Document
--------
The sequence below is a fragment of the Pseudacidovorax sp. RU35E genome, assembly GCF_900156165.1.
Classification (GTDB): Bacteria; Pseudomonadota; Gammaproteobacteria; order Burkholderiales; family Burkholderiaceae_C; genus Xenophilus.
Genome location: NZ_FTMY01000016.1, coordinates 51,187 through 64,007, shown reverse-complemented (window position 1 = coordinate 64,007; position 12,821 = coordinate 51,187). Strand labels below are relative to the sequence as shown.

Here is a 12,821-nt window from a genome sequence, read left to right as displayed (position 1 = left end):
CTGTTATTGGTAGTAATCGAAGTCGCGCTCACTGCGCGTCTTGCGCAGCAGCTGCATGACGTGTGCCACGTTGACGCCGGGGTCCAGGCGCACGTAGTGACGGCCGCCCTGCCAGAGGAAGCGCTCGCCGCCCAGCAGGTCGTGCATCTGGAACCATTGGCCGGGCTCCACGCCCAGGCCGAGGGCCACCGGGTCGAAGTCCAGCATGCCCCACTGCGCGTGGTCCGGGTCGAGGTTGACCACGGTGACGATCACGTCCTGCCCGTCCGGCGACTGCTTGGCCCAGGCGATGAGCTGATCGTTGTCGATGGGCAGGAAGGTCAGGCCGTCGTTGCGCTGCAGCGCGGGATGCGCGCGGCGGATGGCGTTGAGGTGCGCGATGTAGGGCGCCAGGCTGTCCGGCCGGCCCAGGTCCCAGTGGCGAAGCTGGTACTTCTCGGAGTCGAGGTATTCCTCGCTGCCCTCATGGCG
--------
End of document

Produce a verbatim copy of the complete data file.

The sequence below is a fragment of the Pseudacidovorax sp. RU35E genome, assembly GCF_900156165.1.
Classification (GTDB): Bacteria; Pseudomonadota; Gammaproteobacteria; order Burkholderiales; family Burkholderiaceae_C; genus Xenophilus.
Genome location: NZ_FTMY01000016.1, coordinates 51,187 through 64,007, shown reverse-complemented (window position 1 = coordinate 64,007; position 12,821 = coordinate 51,187). Strand labels below are relative to the sequence as shown.

Here is a 12,821-nt window from a genome sequence, read left to right as displayed (position 1 = left end):
CTGTTATTGGTAGTAATCGAAGTCGCGCTCACTGCGCGTCTTGCGCAGCAGCTGCATGACGTGTGCCACGTTGACGCCGGGGTCCAGGCGCACGTAGTGACGGCCGCCCTGCCAGAGGAAGCGCTCGCCGCCCAGCAGGTCGTGCATCTGGAACCATTGGCCGGGCTCCACGCCCAGGCCGAGGGCCACCGGGTCGAAGTCCAGCATGCCCCACTGCGCGTGGTCCGGGTCGAGGTTGACCACGGTGACGATCACGTCCTGCCCGTCCGGCGACTGCTTGGCCCAGGCGATGAGCTGATCGTTGTCGATGGGCAGGAAGGTCAGGCCGTCGTTGCGCTGCAGCGCGGGATGCGCGCGGCGGATGGCGTTGAGGTGCGCGATGTAGGGCGCCAGGCTGTCCGGCCGGCCCAGGTCCCAGTGGCGAAGCTGGTACTTCTCGGAGTCGAGGTATTCCTCGCTGCCCTCATGGCG